WASHINGTON — The Supreme Court, its conservative majority in charge, dealt a severe blow Thursday to the political power wielded by blacks and Latinos, ruling that the government may not use race as a primary reason for drawing election district boundaries.
The 5-4 ruling in a Georgia case threatens many, if not all, of the districts drawn in the last decade for the purpose of electing more minority representatives to Congress, state legislatures and county boards. It highlighted the final day of a term in which the conservative court moved dramatically to curtail the use of race in a way that benefits minorities.
In other rulings Thursday, the high court:
* Gave Christian activists two victories, ruling that the government may not deny funding or free-speech protection to any group because its message is explicitly religious.
In a 5-4 ruling, the court said the University of Virginia must subsidize a magazine run by Christian students on the same basis as other student publications, while by a 7-2 vote it said that Ohio state officials were wrong to bar the Ku Klux Klan from erecting a cross in a park near the Capitol.
* Upheld a broad federal regulation that allows officials to block development on land where endangered animals live. The 6-3 ruling turned back a challenge from the timber industry, which maintained that the Endangered Species Act of 1973 as originally written did not cover private property.
Like the ruling two weeks ago undercutting federal affirmative action programs, the justices insisted Thursday that the Constitution requires the government to "cleanse" itself of using race as a basis for making decisions, whether it is putting persons on juries, awarding government contracts or drawing electoral boundaries.
The Voting Rights Act of 1965 seeks to give all Americans "an equal opportunity to gain public office regardless of race," wrote Justice Anthony M. Kennedy for the court. "That end is neither assured nor well served, however, by carving electorates into racial blocs," he said.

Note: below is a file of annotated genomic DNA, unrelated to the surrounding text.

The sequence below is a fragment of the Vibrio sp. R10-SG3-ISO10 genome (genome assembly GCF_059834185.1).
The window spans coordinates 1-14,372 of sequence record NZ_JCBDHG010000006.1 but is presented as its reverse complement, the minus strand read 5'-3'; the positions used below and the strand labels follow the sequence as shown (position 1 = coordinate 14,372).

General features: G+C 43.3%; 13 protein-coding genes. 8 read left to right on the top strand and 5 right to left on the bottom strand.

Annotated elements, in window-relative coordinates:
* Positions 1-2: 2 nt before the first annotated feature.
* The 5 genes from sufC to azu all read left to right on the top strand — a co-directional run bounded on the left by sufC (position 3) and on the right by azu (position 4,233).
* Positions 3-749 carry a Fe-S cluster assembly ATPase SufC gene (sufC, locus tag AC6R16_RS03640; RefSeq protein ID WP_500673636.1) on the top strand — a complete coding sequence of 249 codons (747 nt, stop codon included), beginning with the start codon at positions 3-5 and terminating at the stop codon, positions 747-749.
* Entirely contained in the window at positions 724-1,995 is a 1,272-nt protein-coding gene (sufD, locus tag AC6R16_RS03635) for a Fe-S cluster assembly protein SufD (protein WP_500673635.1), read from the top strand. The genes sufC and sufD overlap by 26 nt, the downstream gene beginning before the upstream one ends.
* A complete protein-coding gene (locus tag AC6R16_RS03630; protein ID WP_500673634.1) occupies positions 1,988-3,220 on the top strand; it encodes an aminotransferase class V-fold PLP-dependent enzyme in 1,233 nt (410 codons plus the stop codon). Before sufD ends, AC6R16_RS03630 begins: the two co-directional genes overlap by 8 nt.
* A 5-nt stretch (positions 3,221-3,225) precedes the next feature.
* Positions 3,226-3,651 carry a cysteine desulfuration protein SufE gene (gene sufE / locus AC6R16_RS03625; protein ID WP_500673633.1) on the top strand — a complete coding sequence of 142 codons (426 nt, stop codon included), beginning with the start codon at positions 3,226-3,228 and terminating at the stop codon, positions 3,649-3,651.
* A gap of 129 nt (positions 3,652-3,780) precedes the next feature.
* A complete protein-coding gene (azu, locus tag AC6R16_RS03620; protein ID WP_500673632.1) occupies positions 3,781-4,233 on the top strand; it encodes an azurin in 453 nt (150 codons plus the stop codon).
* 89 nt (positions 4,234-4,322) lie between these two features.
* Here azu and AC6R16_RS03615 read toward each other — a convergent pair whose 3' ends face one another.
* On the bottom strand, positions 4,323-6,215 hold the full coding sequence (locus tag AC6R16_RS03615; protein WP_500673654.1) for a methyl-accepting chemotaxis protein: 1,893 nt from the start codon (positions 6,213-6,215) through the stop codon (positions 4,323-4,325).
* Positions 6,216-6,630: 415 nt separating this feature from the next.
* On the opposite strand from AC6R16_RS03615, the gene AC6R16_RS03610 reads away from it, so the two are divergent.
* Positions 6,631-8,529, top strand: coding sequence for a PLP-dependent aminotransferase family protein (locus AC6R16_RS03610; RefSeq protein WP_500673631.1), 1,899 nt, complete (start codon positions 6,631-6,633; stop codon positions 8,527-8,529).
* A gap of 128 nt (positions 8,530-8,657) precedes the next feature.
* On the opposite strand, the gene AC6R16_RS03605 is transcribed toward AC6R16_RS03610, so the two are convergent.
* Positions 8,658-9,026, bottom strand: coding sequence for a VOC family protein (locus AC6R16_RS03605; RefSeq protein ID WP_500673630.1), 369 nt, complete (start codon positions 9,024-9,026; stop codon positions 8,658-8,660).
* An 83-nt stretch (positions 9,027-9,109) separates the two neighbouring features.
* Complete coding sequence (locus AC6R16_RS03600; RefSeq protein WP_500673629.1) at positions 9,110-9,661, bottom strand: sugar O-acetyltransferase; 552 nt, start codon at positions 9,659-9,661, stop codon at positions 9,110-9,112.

President Clinton said that he was "disappointed" in the court's ruling on voting rights and called it "a setback in the struggle to ensure that all Americans participate fully in the electoral process."
Unquestionably, the strict ban on the use of race as a basis for drawing election boundaries marks a decided change in the law and one that is likely to work to the disadvantage of minorities. For the last 15 years, the Justice Department has used the Voting Rights Act to press states, counties and cities to do their best to create districts that will elect black and Latino candidates.
Until 1990, not a single African American was elected to Congress during this century from Alabama, Florida, North Carolina, South Carolina, Louisiana or Virginia, all states with substantial black populations.
But after the 1990 census, the states redrew their electoral boundaries, and the number of black representatives in Congress doubled to 39. All but three of those representatives come from districts with black majorities, however.
Now, under Thursday's ruling, white voters can file lawsuits to challenge those race-based districts as unconstitutional.
In one sense, the change in direction on voting rights comes as no surprise.
Two years ago, the court, by the same 5-4 vote, revived a white voter's challenge to a snake-like district in North Carolina and said that extreme "racial gerrymandering" may be unconstitutional.
That ruling, in Shaw vs. Reno, set off a backlash across the South. Lawsuits were filed challenging majority-black districts in most states, and federal judges declared unconstitutional the congressional boundaries in Georgia, Louisiana and Texas.
But it was unclear whether the court meant to outlaw only "bizarre"-looking districts or all those that were drawn mainly for racial reasons.
Intent at Issue
On Thursday, Kennedy said that what counts is the intent of the legislature, not the shape of the district.
White voters who challenge a "race-based" district are not "required to make a threshold showing of bizarreness," he said. If race was the "predominant factor" in drawing a district's lines, he said, it violates the equal-protection clause of the Constitution.
"Just as the state may not segregate citizens on the basis of race in its public parks, buses, golf courses, beaches and schools," he wrote, "it may not separate its citizens into different voting districts on the basis of race."
Before Thursday, most state lawmakers justified their creation of "majority-minority" districts on the grounds that federal civil rights officials had pressed them to do just that. But Kennedy said that federal officials cannot go that far.
"When the Justice Department . . . compels race-based districting, it by definition raises a serious constitutional question and should not receive deference," he wrote.